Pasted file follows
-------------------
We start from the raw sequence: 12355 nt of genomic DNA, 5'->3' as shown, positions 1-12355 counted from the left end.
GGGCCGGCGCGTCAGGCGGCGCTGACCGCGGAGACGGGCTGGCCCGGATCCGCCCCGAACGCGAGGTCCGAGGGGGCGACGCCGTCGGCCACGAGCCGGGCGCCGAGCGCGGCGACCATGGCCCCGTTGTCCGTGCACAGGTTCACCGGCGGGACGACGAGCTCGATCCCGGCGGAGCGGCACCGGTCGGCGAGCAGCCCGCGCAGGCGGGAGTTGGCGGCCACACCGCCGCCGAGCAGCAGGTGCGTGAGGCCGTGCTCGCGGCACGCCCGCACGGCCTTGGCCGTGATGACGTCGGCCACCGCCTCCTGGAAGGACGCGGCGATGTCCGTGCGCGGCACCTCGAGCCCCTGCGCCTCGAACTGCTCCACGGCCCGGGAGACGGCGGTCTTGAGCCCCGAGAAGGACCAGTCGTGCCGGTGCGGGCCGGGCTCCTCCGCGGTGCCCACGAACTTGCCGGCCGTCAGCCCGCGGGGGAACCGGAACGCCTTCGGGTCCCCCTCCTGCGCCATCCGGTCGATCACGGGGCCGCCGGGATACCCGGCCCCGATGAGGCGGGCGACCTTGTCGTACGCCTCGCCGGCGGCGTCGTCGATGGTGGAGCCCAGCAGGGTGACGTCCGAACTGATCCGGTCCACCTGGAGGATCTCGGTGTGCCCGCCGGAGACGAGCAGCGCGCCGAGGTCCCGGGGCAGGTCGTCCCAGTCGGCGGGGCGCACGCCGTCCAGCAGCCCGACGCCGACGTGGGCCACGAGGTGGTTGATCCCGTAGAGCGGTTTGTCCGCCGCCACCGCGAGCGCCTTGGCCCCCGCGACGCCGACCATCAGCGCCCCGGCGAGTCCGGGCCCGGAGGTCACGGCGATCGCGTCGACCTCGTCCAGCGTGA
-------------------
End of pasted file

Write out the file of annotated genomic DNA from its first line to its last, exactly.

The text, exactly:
We start from the raw sequence: 12355 nt of genomic DNA, 5'->3' as shown, positions 1-12355 counted from the left end.
GGGCCGGCGCGTCAGGCGGCGCTGACCGCGGAGACGGGCTGGCCCGGATCCGCCCCGAACGCGAGGTCCGAGGGGGCGACGCCGTCGGCCACGAGCCGGGCGCCGAGCGCGGCGACCATGGCCCCGTTGTCCGTGCACAGGTTCACCGGCGGGACGACGAGCTCGATCCCGGCGGAGCGGCACCGGTCGGCGAGCAGCCCGCGCAGGCGGGAGTTGGCGGCCACACCGCCGCCGAGCAGCAGGTGCGTGAGGCCGTGCTCGCGGCACGCCCGCACGGCCTTGGCCGTGATGACGTCGGCCACCGCCTCCTGGAAGGACGCGGCGATGTCCGTGCGCGGCACCTCGAGCCCCTGCGCCTCGAACTGCTCCACGGCCCGGGAGACGGCGGTCTTGAGCCCCGAGAAGGACCAGTCGTGCCGGTGCGGGCCGGGCTCCTCCGCGGTGCCCACGAACTTGCCGGCCGTCAGCCCGCGGGGGAACCGGAACGCCTTCGGGTCCCCCTCCTGCGCCATCCGGTCGATCACGGGGCCGCCGGGATACCCGGCCCCGATGAGGCGGGCGACCTTGTCGTACGCCTCGCCGGCGGCGTCGTCGATGGTGGAGCCCAGCAGGGTGACGTCCGAACTGATCCGGTCCACCTGGAGGATCTCGGTGTGCCCGCCGGAGACGAGCAGCGCGCCGAGGTCCCGGGGCAGGTCGTCCCAGTCGGCGGGGCGCACGCCGTCCAGCAGCCCGACGCCGACGTGGGCCACGAGGTGGTTGATCCCGTAGAGCGGTTTGTCCGCCGCCACCGCGAGCGCCTTGGCCCCCGCGACGCCGACCATCAGCGCCCCGGCGAGTCCGGGCCCGGAGGTCACGGCGATCGCGTCGACCTCGTCCAGCGTGA